In the remainder of this post, I’ll share some more information about the tools and communities I mentioned.


The first tool I discussed is Binder, which is a service that takes a link to a Git repository with iPython notebooks and a Python requirements file and will build and start up a Jupyter server in a container to serve those notebooks. The example I showed was [this notebook repository] (https://github.com/willb/probabilistic-structures/) from my DevConf.us talk, which you can run under Binder by clicking here. Finally, like all of the tools I’ll mention, Binder is open-source if you want to run your own or contribute.


If you want a little more flexibility to build container images from source repositories without dealing with the hassles of packaging, the source-to-image tool developed by the OpenShift team at Red Hat is a great place to get started. The source-to-image tooling lets developers or data scientists focus on code while leaving the details of building container images to a packaging expert who develops a particular builder image. In my talk, I showed how to use s2i to build the same notebook I’d served with Docker, using Graham Dumpleton’s excellent notebook s2i builder image and then deployed this image with OKD running on my laptop to get much the same result as I would with Binder; watch the embedded video to see what it looked like:

You aren’t restricted to reimplementing notebook serving with s2i, though; any time you want a repeatable way to create a container from a source repository is a candidate for a source-to-image build. Here are two especially cool examples:

It’s also possible to set up source-to-image builds to trigger automatically when your git repository is updated – check the OpenShift architecture documentation and the OpenShift developer documentation for more details.

radanalytics.io and Kubeflow

The radanalytics.io community is focused on enabling intelligent applications on Kubernetes and OpenShift. The community has produced a containerized distribution of Apache Spark, source-to-image builders (as mentioned above), container images for Jupyter notebooks, and TensorFlow training and serving containers, as well as a source-to-image builder to generate custom TensorFlow binaries optimized for any machine. If your work involves bridging the gap between prototypes and production, or if you work with a cross-functional team to build applications that depend on machine learning, check it out!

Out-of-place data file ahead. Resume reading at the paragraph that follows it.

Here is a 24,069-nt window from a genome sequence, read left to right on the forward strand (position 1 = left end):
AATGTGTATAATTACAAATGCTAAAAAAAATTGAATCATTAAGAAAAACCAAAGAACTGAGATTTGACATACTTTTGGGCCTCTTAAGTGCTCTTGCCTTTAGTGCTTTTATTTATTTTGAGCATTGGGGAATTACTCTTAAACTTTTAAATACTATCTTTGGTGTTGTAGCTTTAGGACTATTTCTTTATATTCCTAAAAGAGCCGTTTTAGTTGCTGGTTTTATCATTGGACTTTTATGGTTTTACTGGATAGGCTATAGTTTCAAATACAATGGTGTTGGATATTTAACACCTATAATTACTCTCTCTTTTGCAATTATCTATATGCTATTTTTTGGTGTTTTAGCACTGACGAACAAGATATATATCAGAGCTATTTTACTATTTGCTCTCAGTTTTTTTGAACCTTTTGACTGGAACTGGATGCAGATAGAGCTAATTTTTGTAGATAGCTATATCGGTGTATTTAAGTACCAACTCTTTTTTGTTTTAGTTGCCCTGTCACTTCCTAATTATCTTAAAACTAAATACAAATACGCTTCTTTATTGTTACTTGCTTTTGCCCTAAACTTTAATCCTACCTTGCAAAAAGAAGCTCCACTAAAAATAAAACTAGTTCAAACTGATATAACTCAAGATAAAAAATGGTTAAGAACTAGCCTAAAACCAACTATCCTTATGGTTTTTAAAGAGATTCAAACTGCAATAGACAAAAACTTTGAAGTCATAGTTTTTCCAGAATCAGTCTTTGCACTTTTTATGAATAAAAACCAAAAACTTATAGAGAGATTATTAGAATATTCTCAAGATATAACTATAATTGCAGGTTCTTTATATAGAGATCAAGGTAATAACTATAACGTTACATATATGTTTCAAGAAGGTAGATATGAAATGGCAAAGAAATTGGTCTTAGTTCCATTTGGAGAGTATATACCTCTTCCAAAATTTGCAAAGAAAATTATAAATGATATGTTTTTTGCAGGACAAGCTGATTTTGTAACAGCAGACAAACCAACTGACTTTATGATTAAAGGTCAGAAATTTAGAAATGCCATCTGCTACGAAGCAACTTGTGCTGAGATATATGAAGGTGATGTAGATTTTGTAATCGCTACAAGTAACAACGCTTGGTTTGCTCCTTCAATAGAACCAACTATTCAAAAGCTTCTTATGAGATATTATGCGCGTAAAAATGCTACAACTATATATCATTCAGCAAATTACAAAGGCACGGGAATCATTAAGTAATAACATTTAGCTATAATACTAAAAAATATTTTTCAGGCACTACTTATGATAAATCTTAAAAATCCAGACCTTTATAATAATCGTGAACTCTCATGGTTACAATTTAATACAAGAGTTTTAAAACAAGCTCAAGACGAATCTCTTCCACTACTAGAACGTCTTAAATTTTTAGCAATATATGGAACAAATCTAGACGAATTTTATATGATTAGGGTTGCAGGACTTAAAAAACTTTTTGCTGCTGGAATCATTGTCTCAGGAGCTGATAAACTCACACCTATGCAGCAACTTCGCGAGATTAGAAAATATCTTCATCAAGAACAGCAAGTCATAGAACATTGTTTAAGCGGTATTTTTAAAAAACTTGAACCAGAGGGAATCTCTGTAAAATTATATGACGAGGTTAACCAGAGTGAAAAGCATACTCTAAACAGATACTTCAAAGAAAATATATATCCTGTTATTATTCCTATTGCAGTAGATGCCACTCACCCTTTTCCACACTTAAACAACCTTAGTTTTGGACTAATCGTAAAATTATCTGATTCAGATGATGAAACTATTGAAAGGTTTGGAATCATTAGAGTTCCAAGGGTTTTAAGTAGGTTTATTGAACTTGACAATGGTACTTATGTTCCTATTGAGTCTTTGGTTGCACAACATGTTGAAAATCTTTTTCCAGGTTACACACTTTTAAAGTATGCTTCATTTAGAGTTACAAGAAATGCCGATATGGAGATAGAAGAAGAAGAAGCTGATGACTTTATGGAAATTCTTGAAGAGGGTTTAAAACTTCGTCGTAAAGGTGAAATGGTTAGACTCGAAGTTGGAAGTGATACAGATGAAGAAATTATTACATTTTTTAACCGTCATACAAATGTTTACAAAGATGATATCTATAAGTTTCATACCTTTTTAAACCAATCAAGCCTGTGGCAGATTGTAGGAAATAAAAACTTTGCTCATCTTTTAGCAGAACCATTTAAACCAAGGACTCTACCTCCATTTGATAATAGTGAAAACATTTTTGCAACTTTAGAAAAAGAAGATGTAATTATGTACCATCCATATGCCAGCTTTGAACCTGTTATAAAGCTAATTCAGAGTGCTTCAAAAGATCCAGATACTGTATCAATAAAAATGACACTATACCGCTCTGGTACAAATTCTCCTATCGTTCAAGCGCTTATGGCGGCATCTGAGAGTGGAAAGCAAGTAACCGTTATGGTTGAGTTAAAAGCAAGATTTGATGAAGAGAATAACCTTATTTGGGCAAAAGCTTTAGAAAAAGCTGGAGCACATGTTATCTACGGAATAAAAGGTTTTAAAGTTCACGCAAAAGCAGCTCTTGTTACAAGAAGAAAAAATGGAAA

Kubeflow is a community effort to package a variety of machine learning libraries and environments for Kubernetes, so that data scientists can work against the same environments locally that their organizations will ultimately deploy in production. So far, the community has packaged JupyterHub, TensorFlow, Seldon, Katib, PyTorch, and other frameworks.

Both of these communities are extremely friendly to newcomers, so if you want to get started building tools to make it easier to use containers for data science or machine learning, they’re great places to start!

This is a lightly-edited excerpt from a post on my long-defunct personal blog. Careful readers will note applications to engineering leadership, mentoring junior researchers, and public policy, among other domains.

When I was in the sixth grade, I entered the school science fair. I wrote a BASIC program to calculate what lengths of steel conduit would vibrate at certain frequencies and used its output to build an equal-tempered glockenspiel.1 Across the aisle from me was a poster for Pyramid Power, which is perhaps the greatest science fair project I’ve ever seen.